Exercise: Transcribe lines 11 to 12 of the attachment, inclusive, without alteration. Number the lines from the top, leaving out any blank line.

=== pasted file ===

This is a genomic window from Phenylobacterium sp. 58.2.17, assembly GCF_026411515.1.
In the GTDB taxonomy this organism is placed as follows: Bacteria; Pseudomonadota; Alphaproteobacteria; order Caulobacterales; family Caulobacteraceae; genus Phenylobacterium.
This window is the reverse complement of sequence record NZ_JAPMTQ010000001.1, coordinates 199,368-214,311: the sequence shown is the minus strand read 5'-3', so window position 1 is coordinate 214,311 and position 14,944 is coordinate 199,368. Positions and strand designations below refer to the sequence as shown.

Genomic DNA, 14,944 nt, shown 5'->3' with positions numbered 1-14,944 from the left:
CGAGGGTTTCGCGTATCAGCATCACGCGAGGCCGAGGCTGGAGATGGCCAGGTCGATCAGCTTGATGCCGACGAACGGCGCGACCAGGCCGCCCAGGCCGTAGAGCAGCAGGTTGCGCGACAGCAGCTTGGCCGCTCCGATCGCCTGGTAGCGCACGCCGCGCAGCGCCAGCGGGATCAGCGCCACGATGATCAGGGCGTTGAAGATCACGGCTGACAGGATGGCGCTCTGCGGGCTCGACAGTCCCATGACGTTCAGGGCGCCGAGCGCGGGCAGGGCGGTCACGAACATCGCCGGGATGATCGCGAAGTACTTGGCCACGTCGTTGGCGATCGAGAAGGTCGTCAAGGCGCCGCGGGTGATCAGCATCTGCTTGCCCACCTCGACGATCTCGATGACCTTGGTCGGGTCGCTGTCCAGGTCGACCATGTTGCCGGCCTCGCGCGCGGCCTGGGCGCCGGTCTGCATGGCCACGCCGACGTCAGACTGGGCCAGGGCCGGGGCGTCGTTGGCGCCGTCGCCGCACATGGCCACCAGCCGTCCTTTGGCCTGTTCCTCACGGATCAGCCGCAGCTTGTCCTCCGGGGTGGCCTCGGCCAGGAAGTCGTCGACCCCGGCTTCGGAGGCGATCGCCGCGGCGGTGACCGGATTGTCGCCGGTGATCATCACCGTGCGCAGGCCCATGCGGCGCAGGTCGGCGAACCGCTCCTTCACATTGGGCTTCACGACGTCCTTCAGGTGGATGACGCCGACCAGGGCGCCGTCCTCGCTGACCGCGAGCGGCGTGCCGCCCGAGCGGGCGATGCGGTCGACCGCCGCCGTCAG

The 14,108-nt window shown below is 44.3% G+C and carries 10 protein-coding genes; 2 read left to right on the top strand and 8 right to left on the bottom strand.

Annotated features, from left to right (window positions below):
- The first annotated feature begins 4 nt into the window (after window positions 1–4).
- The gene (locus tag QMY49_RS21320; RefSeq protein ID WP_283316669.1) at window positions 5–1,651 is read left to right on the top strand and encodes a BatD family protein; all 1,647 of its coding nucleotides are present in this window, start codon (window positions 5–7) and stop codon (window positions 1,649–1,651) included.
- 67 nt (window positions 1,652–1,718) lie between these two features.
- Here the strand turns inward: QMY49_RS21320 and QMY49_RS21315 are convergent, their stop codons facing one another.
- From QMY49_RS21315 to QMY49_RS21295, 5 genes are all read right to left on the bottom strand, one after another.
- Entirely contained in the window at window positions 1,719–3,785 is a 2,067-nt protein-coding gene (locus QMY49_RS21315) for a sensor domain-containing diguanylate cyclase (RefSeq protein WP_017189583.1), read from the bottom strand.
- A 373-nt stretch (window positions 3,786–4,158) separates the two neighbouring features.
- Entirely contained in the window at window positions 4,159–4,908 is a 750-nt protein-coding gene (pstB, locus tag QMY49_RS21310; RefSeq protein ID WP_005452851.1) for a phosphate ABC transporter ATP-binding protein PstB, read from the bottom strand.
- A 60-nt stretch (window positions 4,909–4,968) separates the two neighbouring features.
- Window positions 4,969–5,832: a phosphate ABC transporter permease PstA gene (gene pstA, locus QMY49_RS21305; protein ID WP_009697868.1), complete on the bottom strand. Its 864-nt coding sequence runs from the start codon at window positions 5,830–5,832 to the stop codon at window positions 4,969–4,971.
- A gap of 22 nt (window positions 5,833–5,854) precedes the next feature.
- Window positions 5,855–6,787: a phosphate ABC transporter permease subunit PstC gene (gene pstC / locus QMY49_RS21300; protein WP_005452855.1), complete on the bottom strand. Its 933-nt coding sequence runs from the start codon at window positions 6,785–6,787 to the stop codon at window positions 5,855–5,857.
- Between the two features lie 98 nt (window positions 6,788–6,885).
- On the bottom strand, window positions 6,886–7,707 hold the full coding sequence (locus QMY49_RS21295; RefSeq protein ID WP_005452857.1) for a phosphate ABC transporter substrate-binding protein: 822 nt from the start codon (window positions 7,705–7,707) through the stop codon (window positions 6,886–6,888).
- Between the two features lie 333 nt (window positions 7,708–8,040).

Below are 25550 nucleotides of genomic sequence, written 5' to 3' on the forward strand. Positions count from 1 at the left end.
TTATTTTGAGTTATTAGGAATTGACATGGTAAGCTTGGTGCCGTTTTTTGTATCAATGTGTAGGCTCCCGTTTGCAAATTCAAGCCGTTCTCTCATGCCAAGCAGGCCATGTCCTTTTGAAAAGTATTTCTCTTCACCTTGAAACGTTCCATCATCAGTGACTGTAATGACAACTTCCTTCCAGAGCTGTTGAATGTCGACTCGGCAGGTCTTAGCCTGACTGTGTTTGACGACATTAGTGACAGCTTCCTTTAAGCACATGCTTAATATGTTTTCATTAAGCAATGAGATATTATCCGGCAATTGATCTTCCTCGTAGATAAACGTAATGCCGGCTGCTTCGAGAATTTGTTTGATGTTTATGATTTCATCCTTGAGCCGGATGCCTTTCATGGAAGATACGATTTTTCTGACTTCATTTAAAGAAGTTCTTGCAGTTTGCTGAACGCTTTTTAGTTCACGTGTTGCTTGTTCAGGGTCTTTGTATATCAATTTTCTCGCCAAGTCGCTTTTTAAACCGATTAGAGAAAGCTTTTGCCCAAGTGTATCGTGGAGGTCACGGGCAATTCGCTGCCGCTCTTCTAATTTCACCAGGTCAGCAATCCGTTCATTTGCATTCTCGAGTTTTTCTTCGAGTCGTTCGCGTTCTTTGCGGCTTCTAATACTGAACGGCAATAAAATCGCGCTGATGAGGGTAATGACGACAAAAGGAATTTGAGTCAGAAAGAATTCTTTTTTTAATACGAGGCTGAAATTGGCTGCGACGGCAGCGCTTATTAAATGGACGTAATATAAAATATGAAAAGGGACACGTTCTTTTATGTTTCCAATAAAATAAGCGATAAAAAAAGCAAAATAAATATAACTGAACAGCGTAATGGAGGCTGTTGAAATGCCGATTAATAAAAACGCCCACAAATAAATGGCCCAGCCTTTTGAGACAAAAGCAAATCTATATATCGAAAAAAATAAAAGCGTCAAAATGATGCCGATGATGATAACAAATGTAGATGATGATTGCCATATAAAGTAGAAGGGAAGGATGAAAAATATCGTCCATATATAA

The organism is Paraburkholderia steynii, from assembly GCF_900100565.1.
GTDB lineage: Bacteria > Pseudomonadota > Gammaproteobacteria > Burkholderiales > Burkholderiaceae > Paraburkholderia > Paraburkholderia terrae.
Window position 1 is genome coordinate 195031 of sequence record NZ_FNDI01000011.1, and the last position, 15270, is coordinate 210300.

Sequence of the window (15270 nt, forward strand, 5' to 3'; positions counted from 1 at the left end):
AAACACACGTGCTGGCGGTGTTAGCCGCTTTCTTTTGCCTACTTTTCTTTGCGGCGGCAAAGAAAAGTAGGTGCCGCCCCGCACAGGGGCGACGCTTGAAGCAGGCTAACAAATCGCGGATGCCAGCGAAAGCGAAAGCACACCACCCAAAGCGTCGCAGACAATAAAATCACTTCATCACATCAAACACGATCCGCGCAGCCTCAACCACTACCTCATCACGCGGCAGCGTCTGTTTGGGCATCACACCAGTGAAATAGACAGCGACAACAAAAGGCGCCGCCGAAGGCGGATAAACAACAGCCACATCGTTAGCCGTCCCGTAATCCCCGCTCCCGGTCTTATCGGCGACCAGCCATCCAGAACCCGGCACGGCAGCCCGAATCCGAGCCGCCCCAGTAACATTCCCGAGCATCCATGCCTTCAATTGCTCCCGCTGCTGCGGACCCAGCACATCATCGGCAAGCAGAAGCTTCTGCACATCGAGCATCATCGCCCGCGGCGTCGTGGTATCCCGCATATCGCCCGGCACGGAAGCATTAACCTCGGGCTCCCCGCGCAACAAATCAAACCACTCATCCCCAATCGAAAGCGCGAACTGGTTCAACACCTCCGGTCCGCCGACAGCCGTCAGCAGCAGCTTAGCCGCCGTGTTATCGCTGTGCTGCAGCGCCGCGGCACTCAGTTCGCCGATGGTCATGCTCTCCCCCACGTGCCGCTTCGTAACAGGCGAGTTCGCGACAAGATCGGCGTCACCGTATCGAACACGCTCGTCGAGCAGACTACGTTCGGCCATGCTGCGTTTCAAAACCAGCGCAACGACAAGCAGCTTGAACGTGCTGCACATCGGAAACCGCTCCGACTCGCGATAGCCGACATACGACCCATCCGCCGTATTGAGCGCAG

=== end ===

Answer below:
- Here the strand turns inward: QMY49_RS21320 and QMY49_RS21315 are convergent, their stop codons facing one another.
- From QMY49_RS21315 to QMY49_RS21295, 5 genes are all read right to left on the bottom strand, one after another.